Kris Duffield is a mortgage expert who has helped many first home buyers with the question : How to Prepare for Your First Mortgage , in fact this is her specialty. I have worked with many of her clients on the insurance side of things and they are generally well informed and happy with their loan process. She has a wealth of knowledge that we are just tapping into with this article on How to Prepare for Your First Mortgage.
You never really know if you qualify until you apply. I feel like many people don’t apply because they’re either afraid of the answer or they’ve researched mortgages on-line and think that they have a pretty good idea if they do or don’t qualify. It’s easy and free to research mortgage questions on-line or use various mortgage calculators to determine down payment requirements, mortgage payments, etc. Also, you can avoid the “salesy” loan officer and the pressure to move quickly by researching on-line. However, on-line tools don’t even cover a small portion of what goes in to a mortgage loan qualification.
There are so many variables that go in to qualifying for a mortgage, it’s a daunting task at best to put them all together and it’s a time-consuming process. They include but are not limited to:
- Debt-to-Income Ratio
- Source of Down Payment
- Amount of Down Payment
- Job History
- Type of Income
- Income History
- Credit Score
- Credit History
- Depth of Credit
- Type of Credit
- Property Type
- Mortgage Insurance
…and many more
The status of any one of these variables can make or break a loan approval. A good loan officer can put this puzzle together and figure out the best options for you or, if you don’t qualify now, they can help you determine when you will qualify. Also, maybe you qualify but you’ll get better loan terms if you can raise your credit score a few points, or pay off a debt, wait for a raise, or save a little bit more for a down payment. Sometimes, it takes a little more work to qualify for the right mortgage.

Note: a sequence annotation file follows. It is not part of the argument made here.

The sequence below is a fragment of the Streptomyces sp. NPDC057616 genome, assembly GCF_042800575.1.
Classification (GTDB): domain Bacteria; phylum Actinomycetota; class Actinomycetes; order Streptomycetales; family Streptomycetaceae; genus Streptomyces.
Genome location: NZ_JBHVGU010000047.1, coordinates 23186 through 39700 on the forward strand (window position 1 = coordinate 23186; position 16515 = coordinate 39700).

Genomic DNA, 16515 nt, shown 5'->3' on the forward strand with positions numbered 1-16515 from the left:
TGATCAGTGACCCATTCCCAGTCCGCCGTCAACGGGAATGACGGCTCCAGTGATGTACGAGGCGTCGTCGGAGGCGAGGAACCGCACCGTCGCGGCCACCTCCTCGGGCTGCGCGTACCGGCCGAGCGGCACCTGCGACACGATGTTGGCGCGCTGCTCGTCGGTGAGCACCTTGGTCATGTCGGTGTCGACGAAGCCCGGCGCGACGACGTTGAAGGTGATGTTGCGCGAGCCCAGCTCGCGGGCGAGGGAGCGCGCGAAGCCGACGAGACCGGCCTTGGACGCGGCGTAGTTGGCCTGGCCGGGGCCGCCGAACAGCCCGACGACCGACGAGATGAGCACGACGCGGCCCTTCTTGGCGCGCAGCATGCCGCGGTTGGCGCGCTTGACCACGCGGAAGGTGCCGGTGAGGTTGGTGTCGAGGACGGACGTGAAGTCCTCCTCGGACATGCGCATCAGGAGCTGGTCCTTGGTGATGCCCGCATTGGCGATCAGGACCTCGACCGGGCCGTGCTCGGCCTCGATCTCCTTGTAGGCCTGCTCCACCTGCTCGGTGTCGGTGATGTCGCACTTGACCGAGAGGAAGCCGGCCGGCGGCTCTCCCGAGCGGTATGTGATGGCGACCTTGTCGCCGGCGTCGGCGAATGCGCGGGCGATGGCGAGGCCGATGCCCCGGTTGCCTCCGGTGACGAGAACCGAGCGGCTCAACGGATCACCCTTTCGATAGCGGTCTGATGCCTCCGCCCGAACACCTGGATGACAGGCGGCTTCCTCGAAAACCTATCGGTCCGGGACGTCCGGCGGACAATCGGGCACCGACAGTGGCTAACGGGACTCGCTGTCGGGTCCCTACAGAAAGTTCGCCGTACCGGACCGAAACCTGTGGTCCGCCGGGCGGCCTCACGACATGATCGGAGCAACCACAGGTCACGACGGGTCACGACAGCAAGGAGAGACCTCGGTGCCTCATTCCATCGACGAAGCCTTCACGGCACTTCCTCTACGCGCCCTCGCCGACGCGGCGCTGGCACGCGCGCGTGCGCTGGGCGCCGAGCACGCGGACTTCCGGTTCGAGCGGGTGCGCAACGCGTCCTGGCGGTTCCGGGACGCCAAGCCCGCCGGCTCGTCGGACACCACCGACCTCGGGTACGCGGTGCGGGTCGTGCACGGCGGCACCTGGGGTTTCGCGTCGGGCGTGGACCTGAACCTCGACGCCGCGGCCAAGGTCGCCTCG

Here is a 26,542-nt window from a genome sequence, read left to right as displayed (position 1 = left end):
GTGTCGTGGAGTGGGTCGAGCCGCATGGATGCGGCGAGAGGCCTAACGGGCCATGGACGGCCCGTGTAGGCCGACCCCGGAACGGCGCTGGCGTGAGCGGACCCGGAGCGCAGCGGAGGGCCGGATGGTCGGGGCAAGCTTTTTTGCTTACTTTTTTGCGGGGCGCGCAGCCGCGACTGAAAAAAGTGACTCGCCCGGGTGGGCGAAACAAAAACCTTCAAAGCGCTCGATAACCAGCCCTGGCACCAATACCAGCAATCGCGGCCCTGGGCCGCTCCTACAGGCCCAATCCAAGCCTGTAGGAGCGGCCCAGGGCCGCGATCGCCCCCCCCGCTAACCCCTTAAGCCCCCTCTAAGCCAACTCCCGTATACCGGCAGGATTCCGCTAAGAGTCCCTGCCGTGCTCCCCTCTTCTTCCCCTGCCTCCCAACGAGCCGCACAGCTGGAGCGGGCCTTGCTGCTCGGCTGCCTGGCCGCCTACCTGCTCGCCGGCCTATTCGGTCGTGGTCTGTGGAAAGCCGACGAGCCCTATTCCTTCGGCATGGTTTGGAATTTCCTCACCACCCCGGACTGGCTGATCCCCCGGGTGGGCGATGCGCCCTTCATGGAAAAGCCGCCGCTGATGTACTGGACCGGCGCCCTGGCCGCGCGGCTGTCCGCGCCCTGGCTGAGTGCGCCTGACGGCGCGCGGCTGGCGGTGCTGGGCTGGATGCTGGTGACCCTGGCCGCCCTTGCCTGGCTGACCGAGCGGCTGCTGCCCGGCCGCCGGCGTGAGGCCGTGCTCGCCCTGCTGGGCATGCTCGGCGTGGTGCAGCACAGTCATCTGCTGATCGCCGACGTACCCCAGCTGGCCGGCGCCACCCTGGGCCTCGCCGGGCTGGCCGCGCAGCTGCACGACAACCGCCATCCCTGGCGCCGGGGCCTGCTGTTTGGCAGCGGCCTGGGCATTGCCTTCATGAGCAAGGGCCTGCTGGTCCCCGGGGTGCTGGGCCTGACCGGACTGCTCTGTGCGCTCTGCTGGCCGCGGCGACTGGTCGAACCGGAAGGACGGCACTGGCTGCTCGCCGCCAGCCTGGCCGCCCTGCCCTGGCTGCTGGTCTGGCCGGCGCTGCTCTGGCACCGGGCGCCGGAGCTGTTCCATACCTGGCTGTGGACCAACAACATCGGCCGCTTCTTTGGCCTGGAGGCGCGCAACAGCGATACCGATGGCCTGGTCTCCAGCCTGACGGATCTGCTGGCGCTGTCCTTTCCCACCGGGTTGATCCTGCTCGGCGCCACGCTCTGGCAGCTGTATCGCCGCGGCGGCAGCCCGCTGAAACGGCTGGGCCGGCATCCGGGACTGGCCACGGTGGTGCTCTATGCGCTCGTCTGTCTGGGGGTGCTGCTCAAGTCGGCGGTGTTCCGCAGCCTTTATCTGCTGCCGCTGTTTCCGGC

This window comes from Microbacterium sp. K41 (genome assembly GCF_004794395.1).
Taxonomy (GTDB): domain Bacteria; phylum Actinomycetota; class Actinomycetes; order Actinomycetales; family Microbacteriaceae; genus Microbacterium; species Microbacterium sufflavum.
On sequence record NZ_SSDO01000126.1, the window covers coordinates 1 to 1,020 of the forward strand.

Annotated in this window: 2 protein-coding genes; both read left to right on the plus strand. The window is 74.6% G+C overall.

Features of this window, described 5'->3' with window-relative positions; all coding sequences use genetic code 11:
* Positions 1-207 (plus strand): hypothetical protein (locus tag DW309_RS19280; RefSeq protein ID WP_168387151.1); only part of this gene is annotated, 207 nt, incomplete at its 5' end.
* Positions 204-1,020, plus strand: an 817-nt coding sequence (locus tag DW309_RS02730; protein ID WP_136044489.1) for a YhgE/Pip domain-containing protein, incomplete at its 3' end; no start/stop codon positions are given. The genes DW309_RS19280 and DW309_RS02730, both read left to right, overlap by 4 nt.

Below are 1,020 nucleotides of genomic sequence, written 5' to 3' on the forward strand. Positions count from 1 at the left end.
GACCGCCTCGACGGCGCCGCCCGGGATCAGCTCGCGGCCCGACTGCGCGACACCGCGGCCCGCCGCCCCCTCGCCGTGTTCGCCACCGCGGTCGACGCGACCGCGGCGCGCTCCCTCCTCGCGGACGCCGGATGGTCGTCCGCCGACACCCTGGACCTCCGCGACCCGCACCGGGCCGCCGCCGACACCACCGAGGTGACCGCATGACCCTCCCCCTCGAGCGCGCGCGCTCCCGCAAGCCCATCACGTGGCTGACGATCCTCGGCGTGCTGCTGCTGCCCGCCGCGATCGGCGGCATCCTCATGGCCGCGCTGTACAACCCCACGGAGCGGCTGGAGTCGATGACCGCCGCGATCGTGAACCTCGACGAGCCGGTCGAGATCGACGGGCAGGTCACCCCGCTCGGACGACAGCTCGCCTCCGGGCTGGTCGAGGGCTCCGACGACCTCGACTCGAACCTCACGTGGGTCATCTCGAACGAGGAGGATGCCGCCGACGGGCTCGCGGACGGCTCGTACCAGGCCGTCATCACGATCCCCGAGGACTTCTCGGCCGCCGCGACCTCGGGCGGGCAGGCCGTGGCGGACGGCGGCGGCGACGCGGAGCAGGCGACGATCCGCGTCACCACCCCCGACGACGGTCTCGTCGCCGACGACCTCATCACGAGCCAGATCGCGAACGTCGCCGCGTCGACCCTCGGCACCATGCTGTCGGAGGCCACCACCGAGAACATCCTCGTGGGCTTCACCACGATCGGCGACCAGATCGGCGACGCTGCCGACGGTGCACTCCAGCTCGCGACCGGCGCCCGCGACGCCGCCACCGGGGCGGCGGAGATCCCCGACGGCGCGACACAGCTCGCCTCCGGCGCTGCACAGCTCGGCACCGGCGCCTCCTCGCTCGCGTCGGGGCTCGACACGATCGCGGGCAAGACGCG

I have buyers that I’ve worked with for over a year. It’s not about rushing the process so that we can get you in to a home as quick as humanly possible, it’s about knowing you have options, understanding the differences between your options, why you would choose a program (even if it’s an obvious choice), and if there is anything that you can do to get yourself in to a better loan.
Yes, the sooner you buy the better, but not at the expense of your best interests. It’s cheaper to buy than rent and if you think you’re going to buy a home in the next twelve months, start your research now. Apply for a loan and get pre-qualified. You could be pleasantly surprised or realize that you’re not quite ready. Either way, now you know and can plan accordingly.
Be prepared to provide the following documentation at the beginning of the application process:
- Last two years filed federal tax returns (all schedules)
- Last two years W-2’s
- Last 30 days paystubs
- Last 2 months bank statements where the down payment funds will be coming from (all pages, even if some are blank)
If you don’t have this documentation, then you’ll want to do whatever is necessary to obtain it. These are the basic documentation requirements and it’s where we get most our information. If we’re working with incomplete documentation that means you’ll get an incomplete pre-qualification.
Lastly, know that because you apply for a mortgage loan does not mean that you’re bound to work with that loan officer or lender. You’re free to shop your business, most consultations are no obligation. In my next article, we’ll discuss how to shop for a mortgage.
Kristin Lee Duffield
Pacific Union Financial, LLC
2825 E Cottonwood Parkway Suite 500
Salt Lake City, UT 84121
Find Kris Online
As mentioned here your debt to income ratio is a big part of How to Prepare for Your First Mortgage. One factor in the debt to income ratio is your homeowners insurance rate. The lower this rate the better for you qualifying for a loan. So as you look into How to Prepare for Your First Mortgage give us a call so you have an accurate idea on your future insurance rate.